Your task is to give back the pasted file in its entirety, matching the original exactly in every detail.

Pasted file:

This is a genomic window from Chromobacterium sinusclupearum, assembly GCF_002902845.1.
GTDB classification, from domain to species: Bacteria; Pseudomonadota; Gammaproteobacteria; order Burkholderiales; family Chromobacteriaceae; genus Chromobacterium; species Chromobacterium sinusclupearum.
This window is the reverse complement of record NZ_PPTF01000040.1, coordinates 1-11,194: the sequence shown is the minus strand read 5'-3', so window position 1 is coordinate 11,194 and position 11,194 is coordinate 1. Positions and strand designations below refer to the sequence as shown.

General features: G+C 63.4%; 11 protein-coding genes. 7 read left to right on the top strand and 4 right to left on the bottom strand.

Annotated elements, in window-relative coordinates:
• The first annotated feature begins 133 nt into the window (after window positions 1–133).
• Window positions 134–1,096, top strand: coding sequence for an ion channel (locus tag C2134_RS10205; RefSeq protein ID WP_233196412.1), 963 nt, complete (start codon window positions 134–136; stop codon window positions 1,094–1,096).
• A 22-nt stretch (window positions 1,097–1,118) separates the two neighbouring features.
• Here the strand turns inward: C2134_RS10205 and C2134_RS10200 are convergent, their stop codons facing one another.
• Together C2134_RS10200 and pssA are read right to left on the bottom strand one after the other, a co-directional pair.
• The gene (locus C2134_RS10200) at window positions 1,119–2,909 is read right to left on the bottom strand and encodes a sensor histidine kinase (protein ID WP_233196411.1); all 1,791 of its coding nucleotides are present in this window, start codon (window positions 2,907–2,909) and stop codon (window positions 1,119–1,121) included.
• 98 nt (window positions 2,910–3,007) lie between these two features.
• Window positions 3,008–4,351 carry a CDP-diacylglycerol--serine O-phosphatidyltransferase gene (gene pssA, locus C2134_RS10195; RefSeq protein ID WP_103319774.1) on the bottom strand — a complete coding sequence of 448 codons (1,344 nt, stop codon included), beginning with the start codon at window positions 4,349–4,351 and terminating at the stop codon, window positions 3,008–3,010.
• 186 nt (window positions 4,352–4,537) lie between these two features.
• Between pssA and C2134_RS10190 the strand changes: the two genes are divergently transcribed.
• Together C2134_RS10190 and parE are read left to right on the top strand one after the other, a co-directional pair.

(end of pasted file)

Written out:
This is a genomic window from Chromobacterium sinusclupearum, assembly GCF_002902845.1.
GTDB classification, from domain to species: Bacteria; Pseudomonadota; Gammaproteobacteria; order Burkholderiales; family Chromobacteriaceae; genus Chromobacterium; species Chromobacterium sinusclupearum.
This window is the reverse complement of record NZ_PPTF01000040.1, coordinates 1-11,194: the sequence shown is the minus strand read 5'-3', so window position 1 is coordinate 11,194 and position 11,194 is coordinate 1. Positions and strand designations below refer to the sequence as shown.

General features: G+C 63.4%; 11 protein-coding genes. 7 read left to right on the top strand and 4 right to left on the bottom strand.

Annotated elements, in window-relative coordinates:
• The first annotated feature begins 133 nt into the window (after window positions 1–133).
• Window positions 134–1,096, top strand: coding sequence for an ion channel (locus tag C2134_RS10205; RefSeq protein ID WP_233196412.1), 963 nt, complete (start codon window positions 134–136; stop codon window positions 1,094–1,096).
• A 22-nt stretch (window positions 1,097–1,118) separates the two neighbouring features.
• Here the strand turns inward: C2134_RS10205 and C2134_RS10200 are convergent, their stop codons facing one another.
• Together C2134_RS10200 and pssA are read right to left on the bottom strand one after the other, a co-directional pair.
• The gene (locus C2134_RS10200) at window positions 1,119–2,909 is read right to left on the bottom strand and encodes a sensor histidine kinase (protein ID WP_233196411.1); all 1,791 of its coding nucleotides are present in this window, start codon (window positions 2,907–2,909) and stop codon (window positions 1,119–1,121) included.
• 98 nt (window positions 2,910–3,007) lie between these two features.
• Window positions 3,008–4,351 carry a CDP-diacylglycerol--serine O-phosphatidyltransferase gene (gene pssA, locus C2134_RS10195; RefSeq protein ID WP_103319774.1) on the bottom strand — a complete coding sequence of 448 codons (1,344 nt, stop codon included), beginning with the start codon at window positions 4,349–4,351 and terminating at the stop codon, window positions 3,008–3,010.
• 186 nt (window positions 4,352–4,537) lie between these two features.
• Between pssA and C2134_RS10190 the strand changes: the two genes are divergently transcribed.
• Together C2134_RS10190 and parE are read left to right on the top strand one after the other, a co-directional pair.